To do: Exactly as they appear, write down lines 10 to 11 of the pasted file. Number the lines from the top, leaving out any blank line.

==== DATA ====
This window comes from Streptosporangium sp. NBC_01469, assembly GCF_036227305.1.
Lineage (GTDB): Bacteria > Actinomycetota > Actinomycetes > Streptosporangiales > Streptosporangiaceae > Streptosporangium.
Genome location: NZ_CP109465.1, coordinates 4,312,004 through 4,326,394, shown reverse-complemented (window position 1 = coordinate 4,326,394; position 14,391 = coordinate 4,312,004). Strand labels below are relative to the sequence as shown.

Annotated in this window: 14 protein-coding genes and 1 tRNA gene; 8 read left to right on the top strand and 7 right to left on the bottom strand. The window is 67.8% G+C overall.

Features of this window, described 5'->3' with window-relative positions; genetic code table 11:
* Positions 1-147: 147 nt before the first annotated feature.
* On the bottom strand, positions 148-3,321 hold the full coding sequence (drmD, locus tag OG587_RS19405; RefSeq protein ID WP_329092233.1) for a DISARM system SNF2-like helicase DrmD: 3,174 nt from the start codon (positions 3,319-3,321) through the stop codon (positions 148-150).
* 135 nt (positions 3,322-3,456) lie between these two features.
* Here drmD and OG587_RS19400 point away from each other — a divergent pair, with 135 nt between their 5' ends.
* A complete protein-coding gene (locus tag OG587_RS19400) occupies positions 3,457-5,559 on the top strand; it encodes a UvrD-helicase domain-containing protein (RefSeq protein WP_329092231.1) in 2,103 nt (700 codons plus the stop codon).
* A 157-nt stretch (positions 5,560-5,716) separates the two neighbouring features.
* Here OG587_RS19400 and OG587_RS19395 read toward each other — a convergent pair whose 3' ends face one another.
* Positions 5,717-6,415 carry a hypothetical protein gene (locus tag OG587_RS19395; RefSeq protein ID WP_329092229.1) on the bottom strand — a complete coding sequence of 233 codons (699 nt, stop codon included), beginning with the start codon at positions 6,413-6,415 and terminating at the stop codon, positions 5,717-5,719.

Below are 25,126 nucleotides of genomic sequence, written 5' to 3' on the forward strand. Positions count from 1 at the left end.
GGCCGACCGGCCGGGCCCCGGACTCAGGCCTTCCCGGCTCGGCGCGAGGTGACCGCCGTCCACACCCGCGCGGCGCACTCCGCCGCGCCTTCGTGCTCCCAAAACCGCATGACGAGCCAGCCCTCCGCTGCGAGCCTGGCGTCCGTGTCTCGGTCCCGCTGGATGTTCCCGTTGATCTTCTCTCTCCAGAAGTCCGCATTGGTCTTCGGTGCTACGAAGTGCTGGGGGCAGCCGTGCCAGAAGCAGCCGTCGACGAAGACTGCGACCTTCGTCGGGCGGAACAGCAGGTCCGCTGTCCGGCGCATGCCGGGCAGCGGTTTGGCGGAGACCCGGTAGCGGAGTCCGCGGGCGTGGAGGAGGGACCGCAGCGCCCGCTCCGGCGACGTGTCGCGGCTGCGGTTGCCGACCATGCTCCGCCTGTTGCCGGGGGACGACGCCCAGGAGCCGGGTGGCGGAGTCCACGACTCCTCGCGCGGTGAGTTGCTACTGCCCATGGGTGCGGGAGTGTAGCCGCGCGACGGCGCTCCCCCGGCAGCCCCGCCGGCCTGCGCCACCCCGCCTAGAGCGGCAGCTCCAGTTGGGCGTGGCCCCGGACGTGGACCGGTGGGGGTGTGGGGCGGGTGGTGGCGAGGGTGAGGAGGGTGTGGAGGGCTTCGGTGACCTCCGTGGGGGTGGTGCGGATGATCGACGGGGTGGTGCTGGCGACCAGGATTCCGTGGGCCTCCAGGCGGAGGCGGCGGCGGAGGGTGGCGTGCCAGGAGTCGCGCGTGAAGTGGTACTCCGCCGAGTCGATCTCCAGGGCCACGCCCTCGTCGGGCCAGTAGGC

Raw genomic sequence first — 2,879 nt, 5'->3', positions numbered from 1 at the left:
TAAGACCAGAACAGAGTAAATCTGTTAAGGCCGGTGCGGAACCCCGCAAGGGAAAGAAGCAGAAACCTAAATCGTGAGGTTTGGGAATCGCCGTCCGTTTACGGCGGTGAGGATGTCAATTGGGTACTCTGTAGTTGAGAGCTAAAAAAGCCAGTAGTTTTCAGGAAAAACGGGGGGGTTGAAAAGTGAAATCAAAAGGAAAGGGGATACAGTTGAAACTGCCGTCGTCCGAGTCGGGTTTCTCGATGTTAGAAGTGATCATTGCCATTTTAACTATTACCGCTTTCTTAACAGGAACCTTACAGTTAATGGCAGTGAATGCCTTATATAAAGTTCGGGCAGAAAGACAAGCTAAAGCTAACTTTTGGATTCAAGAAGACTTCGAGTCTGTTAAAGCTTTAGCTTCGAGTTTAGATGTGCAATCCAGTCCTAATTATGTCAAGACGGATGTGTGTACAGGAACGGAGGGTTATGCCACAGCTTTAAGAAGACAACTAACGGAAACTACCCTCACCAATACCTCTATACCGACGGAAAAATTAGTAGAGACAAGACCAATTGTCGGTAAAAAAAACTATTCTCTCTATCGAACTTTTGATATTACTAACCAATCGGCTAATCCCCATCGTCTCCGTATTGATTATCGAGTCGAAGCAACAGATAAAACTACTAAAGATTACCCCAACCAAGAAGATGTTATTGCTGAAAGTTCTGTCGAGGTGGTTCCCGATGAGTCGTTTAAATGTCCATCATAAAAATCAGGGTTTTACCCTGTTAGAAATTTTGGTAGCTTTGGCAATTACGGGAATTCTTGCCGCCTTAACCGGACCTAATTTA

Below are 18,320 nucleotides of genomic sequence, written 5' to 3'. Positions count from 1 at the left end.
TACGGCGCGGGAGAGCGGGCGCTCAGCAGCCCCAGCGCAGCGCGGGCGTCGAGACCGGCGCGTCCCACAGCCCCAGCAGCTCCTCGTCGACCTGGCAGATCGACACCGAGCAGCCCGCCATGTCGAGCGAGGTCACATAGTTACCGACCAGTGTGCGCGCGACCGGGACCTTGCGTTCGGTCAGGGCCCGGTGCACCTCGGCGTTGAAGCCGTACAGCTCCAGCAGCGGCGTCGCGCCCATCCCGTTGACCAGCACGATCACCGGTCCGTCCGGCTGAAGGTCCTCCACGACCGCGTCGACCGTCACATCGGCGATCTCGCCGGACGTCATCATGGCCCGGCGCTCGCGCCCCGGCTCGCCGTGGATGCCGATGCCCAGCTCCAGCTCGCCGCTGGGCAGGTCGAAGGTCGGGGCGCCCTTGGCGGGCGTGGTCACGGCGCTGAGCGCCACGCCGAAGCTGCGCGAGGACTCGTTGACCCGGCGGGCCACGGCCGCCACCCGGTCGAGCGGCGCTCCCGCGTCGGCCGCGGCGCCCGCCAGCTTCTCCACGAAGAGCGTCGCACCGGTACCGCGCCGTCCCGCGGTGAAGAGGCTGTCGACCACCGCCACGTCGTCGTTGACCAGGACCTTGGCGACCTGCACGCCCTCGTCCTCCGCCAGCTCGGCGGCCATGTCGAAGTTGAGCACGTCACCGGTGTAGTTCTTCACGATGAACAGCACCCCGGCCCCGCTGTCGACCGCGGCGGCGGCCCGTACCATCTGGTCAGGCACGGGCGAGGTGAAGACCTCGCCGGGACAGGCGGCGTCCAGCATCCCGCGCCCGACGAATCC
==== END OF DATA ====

* A complete protein-coding gene (locus tag OG587_RS19400) occupies positions 3,457-5,559 on the top strand; it encodes a UvrD-helicase domain-containing protein (RefSeq protein WP_329092231.1) in 2,103 nt (700 codons plus the stop codon).
* A 157-nt stretch (positions 5,560-5,716) separates the two neighbouring features.